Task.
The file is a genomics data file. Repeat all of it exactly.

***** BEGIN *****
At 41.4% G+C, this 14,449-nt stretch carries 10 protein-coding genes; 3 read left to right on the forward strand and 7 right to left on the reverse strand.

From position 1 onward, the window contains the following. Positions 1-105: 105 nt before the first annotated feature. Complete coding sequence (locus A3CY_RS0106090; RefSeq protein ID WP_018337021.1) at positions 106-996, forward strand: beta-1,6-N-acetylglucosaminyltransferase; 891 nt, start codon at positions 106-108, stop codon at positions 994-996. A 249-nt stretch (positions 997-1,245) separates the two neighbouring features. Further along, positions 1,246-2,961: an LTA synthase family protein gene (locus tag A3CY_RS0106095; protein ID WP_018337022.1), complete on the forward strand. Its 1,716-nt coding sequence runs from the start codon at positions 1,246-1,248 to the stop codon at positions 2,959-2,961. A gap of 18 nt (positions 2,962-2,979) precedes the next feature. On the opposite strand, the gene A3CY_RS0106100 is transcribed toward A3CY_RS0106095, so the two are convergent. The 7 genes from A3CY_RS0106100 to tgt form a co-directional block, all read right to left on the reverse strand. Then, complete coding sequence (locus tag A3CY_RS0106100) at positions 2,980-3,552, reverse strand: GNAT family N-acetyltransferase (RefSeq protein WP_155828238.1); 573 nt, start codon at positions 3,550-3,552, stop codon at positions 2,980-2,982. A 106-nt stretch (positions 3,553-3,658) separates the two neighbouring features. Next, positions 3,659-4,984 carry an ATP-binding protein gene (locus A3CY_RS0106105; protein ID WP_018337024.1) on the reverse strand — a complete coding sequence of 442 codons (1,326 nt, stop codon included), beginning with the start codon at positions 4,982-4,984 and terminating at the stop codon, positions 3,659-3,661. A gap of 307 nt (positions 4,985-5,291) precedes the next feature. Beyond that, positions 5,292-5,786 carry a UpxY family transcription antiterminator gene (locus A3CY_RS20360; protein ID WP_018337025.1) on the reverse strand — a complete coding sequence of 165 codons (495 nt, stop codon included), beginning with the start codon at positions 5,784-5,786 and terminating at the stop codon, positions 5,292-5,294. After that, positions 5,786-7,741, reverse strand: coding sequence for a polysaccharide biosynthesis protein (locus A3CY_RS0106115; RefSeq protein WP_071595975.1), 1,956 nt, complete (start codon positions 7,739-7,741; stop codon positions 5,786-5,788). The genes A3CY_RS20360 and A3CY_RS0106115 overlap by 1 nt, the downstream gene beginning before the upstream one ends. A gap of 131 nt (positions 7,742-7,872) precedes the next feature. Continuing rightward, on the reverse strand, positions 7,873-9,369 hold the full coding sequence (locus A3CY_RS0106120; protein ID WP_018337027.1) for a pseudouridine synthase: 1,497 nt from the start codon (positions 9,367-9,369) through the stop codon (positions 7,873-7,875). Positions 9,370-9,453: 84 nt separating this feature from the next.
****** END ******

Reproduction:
At 41.4% G+C, this 14,449-nt stretch carries 10 protein-coding genes; 3 read left to right on the forward strand and 7 right to left on the reverse strand.

From position 1 onward, the window contains the following. Positions 1-105: 105 nt before the first annotated feature. Complete coding sequence (locus A3CY_RS0106090; RefSeq protein ID WP_018337021.1) at positions 106-996, forward strand: beta-1,6-N-acetylglucosaminyltransferase; 891 nt, start codon at positions 106-108, stop codon at positions 994-996. A 249-nt stretch (positions 997-1,245) separates the two neighbouring features. Further along, positions 1,246-2,961: an LTA synthase family protein gene (locus tag A3CY_RS0106095; protein ID WP_018337022.1), complete on the forward strand. Its 1,716-nt coding sequence runs from the start codon at positions 1,246-1,248 to the stop codon at positions 2,959-2,961. A gap of 18 nt (positions 2,962-2,979) precedes the next feature. On the opposite strand, the gene A3CY_RS0106100 is transcribed toward A3CY_RS0106095, so the two are convergent. The 7 genes from A3CY_RS0106100 to tgt form a co-directional block, all read right to left on the reverse strand. Then, complete coding sequence (locus tag A3CY_RS0106100) at positions 2,980-3,552, reverse strand: GNAT family N-acetyltransferase (RefSeq protein WP_155828238.1); 573 nt, start codon at positions 3,550-3,552, stop codon at positions 2,980-2,982. A 106-nt stretch (positions 3,553-3,658) separates the two neighbouring features. Next, positions 3,659-4,984 carry an ATP-binding protein gene (locus A3CY_RS0106105; protein ID WP_018337024.1) on the reverse strand — a complete coding sequence of 442 codons (1,326 nt, stop codon included), beginning with the start codon at positions 4,982-4,984 and terminating at the stop codon, positions 3,659-3,661. A gap of 307 nt (positions 4,985-5,291) precedes the next feature. Beyond that, positions 5,292-5,786 carry a UpxY family transcription antiterminator gene (locus A3CY_RS20360; protein ID WP_018337025.1) on the reverse strand — a complete coding sequence of 165 codons (495 nt, stop codon included), beginning with the start codon at positions 5,784-5,786 and terminating at the stop codon, positions 5,292-5,294. After that, positions 5,786-7,741, reverse strand: coding sequence for a polysaccharide biosynthesis protein (locus A3CY_RS0106115; RefSeq protein WP_071595975.1), 1,956 nt, complete (start codon positions 7,739-7,741; stop codon positions 5,786-5,788). The genes A3CY_RS20360 and A3CY_RS0106115 overlap by 1 nt, the downstream gene beginning before the upstream one ends. A gap of 131 nt (positions 7,742-7,872) precedes the next feature. Continuing rightward, on the reverse strand, positions 7,873-9,369 hold the full coding sequence (locus A3CY_RS0106120; protein ID WP_018337027.1) for a pseudouridine synthase: 1,497 nt from the start codon (positions 9,367-9,369) through the stop codon (positions 7,873-7,875). Positions 9,370-9,453: 84 nt separating this feature from the next.